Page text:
OOP Design and Practices in Business Systems
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by Brian Mains
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Determining Changes/Errors

When designing object-oriented systems, often the approach to designing the objects is to use domain or business objects containing properties and methods related to the underlying data.  There are various schools of thought about how to do this, and whether to use objects at all, instead of some of the built-in objects to .NET.  Rather than get into that discussion, this section will be using the domain object concept for designing application systems.

An object is created in some way.  For instance, an object is created new, meaning that a new instance of an object is created.  At this point, it would be considered "dirty", meaning it hasn't been uploaded to the underlying data source (database, XML, text file, or some other source).  The data source doesn't know anything about that data, and it shouldn't know anything about the data source (at any time).  Upon saving it to the repository, it would be considered "clean" in that it doesn't contain any changes from what the data source knows it to be.  However, upon changing the properties of an object, this object would be considered "dirty" again because it contains changes from what the underlying data source knows it to be.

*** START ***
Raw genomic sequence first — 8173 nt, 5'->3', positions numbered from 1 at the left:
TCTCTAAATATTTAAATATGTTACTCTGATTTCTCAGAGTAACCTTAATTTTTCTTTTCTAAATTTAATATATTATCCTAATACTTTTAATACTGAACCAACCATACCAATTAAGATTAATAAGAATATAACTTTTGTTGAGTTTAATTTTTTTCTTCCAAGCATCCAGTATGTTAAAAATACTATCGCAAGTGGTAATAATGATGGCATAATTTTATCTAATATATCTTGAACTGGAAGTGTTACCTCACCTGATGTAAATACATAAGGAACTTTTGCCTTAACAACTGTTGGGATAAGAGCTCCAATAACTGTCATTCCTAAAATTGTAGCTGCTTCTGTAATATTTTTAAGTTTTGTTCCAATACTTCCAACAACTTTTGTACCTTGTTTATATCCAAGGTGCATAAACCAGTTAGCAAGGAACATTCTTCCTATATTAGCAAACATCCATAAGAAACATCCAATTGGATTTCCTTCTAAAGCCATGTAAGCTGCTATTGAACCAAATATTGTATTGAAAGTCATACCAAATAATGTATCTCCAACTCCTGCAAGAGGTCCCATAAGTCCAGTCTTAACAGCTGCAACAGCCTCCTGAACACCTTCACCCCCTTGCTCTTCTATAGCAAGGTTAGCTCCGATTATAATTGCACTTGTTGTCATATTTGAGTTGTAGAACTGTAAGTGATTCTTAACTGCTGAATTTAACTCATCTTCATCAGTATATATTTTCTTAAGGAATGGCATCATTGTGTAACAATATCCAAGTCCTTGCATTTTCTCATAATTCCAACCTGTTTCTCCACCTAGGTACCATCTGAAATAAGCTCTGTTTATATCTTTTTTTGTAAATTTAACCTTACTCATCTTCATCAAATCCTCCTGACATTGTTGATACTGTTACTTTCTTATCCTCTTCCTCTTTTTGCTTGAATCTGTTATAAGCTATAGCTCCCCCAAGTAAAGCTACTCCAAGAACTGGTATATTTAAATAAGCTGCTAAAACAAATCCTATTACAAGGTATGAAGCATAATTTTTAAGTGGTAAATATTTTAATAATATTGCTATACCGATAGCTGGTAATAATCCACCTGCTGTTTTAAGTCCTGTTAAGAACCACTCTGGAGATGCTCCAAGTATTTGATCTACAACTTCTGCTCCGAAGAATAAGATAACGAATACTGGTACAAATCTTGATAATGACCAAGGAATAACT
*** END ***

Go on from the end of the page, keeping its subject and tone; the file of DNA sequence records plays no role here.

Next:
What is the means to track changes?  As shown with the previous code example above, IDomainEntity describes an IsDirty property that tracks whether the object is dirty.  The methods change the value of that property internally based on whether any changes were made.  It may seem obvious to make IsDirty writable and assign the value directly, but I like this indirection better.  It makes the actions more clear, to set the dirty value of the property or to clear it.  Making the property writable could mean an accidental mistake of setting it to true when it was meant to be false, which is harder to do with method declarations.  The following is an example of a property:

Listing 6

public string Name
{
  get
  {
    return _name;
  }
  set
  {
    if (_name != value)
    {
      _name = value;
      this.SetDirty();
    }
  }
}

The property above only sets the dirty flag if the name property value changed from what it existed previously.  If you have a repository that is a collection of IDomainEntity objects, then in your repository, it is possible to have a method as below:

Listing 7

public virtual int SaveChanges()
{
  int savedItems = 0;
 
  foreach (T item in this.Items)
  {
    if (item.IsDirty)
    {
      this.SaveItem(item);
      item.ClearDirtyStatus();
      savedItems++;
    }
  }
 
  return savedItems;
}

This method would then call the SaveItem method to perform the actual storage of the item data.  It is possible to take this more in-depth in creating a repository that works with a business object.


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